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What will Europe's EES passport checks mean for dual nationals?

Emma Pearson
Emma Pearson - [email protected]
What will Europe's EES passport checks mean for dual nationals?
Passport checks will change once the EU's Entry & Exit System (EES) is introduced. Photo by ERIC PIERMONT / AFP

The EU's Entry & Exit System (EES) of enhanced passport checks will usher in big changes for travellers - here we answer readers' questions on the position for dual nationals.


The EU is preparing, after many delays, to introduce the EES system for travel in and out of Europe.

You can find a full explanation of how it works HERE, but in essence it is an enhanced passport check - registering biometric details such as fingerprints and facial scans and introducing an automatic calculation of how long you have stayed within the EU/Schengen zone in order to detect 'over-stayers'.

And it's already causing stress for travellers. We asked readers of The Local to share their questions here - and one of the biggest worries was how the system will work for dual nationals ie people who have a passport for both an EU country and a non-EU country.

EES: Your questions answered

EU passports 

One of the main purposes of EES is to detect 'over-stayers' - people who have either stayed in the EU longer than their visa allows or non-EU nationals who have over-stayed their allowance of 90 days in every 180.


As this does not apply to EU nationals, people travelling on an EU passport are not required to do EES pre-registration and will continue to travel in the same way once EES is introduced - going to the 'EU passports queue' at airports, ports and stations and having their passports scanned as normal.


Non-EU travellers will, once EES is up and running, be required to complete EES pre-registration.

This means that the first time they cross an EU/Schengen zone external border they will have to go to a special zone of the airport/port/terminal and supply extra passport information including fingerprints and a facial scan.

This only needs to be done once and then lasts for three years.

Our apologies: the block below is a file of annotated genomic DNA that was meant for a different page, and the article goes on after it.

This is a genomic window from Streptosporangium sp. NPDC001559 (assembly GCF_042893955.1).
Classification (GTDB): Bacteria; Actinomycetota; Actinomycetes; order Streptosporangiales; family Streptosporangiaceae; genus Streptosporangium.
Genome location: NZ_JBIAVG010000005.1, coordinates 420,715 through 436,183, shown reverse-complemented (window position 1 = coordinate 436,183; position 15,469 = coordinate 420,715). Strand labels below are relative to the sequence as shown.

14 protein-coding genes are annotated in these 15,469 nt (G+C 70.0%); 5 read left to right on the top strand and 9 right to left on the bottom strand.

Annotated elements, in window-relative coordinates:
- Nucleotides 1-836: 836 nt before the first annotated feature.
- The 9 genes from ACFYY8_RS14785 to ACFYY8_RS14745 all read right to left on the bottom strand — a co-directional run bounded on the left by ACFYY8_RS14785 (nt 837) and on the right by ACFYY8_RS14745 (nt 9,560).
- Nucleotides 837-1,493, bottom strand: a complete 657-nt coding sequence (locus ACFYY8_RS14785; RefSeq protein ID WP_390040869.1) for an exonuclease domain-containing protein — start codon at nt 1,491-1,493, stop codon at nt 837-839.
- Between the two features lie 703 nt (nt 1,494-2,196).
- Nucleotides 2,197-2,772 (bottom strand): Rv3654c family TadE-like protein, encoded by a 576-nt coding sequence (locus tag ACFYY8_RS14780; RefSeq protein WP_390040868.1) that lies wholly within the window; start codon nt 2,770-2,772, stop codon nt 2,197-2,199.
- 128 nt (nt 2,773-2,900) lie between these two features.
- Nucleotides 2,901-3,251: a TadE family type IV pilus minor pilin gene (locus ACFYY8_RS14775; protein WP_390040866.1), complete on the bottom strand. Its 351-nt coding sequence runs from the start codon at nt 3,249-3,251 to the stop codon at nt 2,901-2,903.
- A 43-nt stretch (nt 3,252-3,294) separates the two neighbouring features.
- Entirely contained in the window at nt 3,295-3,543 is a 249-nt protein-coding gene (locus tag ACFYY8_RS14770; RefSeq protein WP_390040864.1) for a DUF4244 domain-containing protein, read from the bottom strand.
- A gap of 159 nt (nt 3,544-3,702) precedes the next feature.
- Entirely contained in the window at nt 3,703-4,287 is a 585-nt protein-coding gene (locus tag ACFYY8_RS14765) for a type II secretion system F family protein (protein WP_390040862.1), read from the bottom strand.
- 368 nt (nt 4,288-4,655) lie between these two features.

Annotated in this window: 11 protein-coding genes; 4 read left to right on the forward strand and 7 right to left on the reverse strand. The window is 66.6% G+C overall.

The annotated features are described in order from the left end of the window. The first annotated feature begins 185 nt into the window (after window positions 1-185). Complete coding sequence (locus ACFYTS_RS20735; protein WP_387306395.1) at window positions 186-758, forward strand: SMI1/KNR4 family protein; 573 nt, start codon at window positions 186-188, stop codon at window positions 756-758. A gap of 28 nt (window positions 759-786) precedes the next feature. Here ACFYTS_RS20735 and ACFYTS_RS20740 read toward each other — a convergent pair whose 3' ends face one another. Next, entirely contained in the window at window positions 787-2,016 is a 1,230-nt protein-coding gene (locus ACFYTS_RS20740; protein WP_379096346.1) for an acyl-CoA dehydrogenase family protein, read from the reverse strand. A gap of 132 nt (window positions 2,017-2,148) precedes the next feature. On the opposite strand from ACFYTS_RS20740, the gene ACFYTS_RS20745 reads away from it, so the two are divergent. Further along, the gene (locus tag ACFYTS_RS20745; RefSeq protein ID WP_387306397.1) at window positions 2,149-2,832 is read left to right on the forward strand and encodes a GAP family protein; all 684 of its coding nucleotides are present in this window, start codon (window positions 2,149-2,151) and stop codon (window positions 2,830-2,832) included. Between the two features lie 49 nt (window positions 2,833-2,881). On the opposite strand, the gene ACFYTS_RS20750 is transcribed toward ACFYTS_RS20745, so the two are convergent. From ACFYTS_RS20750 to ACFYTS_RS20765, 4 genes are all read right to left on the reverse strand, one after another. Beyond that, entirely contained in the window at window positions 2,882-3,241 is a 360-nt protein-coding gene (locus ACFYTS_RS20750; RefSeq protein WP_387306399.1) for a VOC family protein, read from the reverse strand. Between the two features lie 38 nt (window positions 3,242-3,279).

Non-EU residents of the EU/Schengen zone

This does not apply to non-EU citizens who are permanent residents of an EU country or who have a long-stay visa for an EU/Schengen zone country - click HERE for full details.

Schengen zone passports/Irish passports 

EES applies within the Schengen zone, so people with Swiss, Norwegian and Icelandic passports are treated in the same way as citizens of EU countries.

Ireland and Cyprus are in the EU but not the Schengen zone - these countries will not be using the EES system at their borders, but their citizens are still EU citizens so can continue to use EU passport gates at airports and will be treated the same as all other EU citizens (ie they don't have to do EES pre-registration).

OK, so what if you have both an EU and a non-EU passport?

They key thing to remember about EES is that it doesn't actually change any of the rules on immigration - it's just a way of better enforcing the rules that are already in place. 

Therefore the rules for dual nationals remain as they are - for most people which passport to travel on is a matter of personal choice, although Americans should be aware that if you have a US passport and you are entering the USA, you must use your American passport. 


But it's also important to remember that the passports of dual nationals are not 'linked' - therefore if you present an American passport at the Italian border, you will be treated exactly the same as every other American, there is no way for the border guard to know that you are also Italian.

Likewise if you are a UK-Germany dual national and you travel back to the UK on your German passport, you can expect to be treated the same as every other German at the border, and might be asked for proof of where you are staying in UK, how long you intend to stay etc - the system has no way of knowing that you are also British. 

Therefore whether you have to complete EES pre-registration or not is entirely a matter of which passport you are travelling on - if you use your EU passport you won't have to do it, if you use your non-EU passport you will.

It's also possible to use two passports for the same trip - so let's say you're travelling from Spain to Canada - you enter Canada on your Canadian passport, and show your Canadian passport again when you leave. However, once you re-enter Spain you show your Spanish passport in order to benefit from the unlimited length of stay.


If you're travelling between France and the UK via the Eurostar, Channel Tunnel or cross-Channel ferry, you need to remember that the Le Touquet agreement means that French passport checks take place in the UK and vice versa. You can still use both passports, but you just need to keep your wits about you and remember to hand the French one to the French border guards and the British one to British guards.

In terms of avoiding immigration formalities using two passports is the most efficient way for dual nationals to travel, but some people prefer to stick to one passport for simplicity, or don't want to keep both passports together in case of theft.

Basically it's a personal choice, but you just need to remember that you will be treated according to the passport that you show - which includes completing EES pre-registration if you're showing a non-EU passport.

It's also worth remembering that if the changes do cause border delays (and there are fears that they might especially at the UK-France border), then these will affect all travellers - regardless of their passport. 



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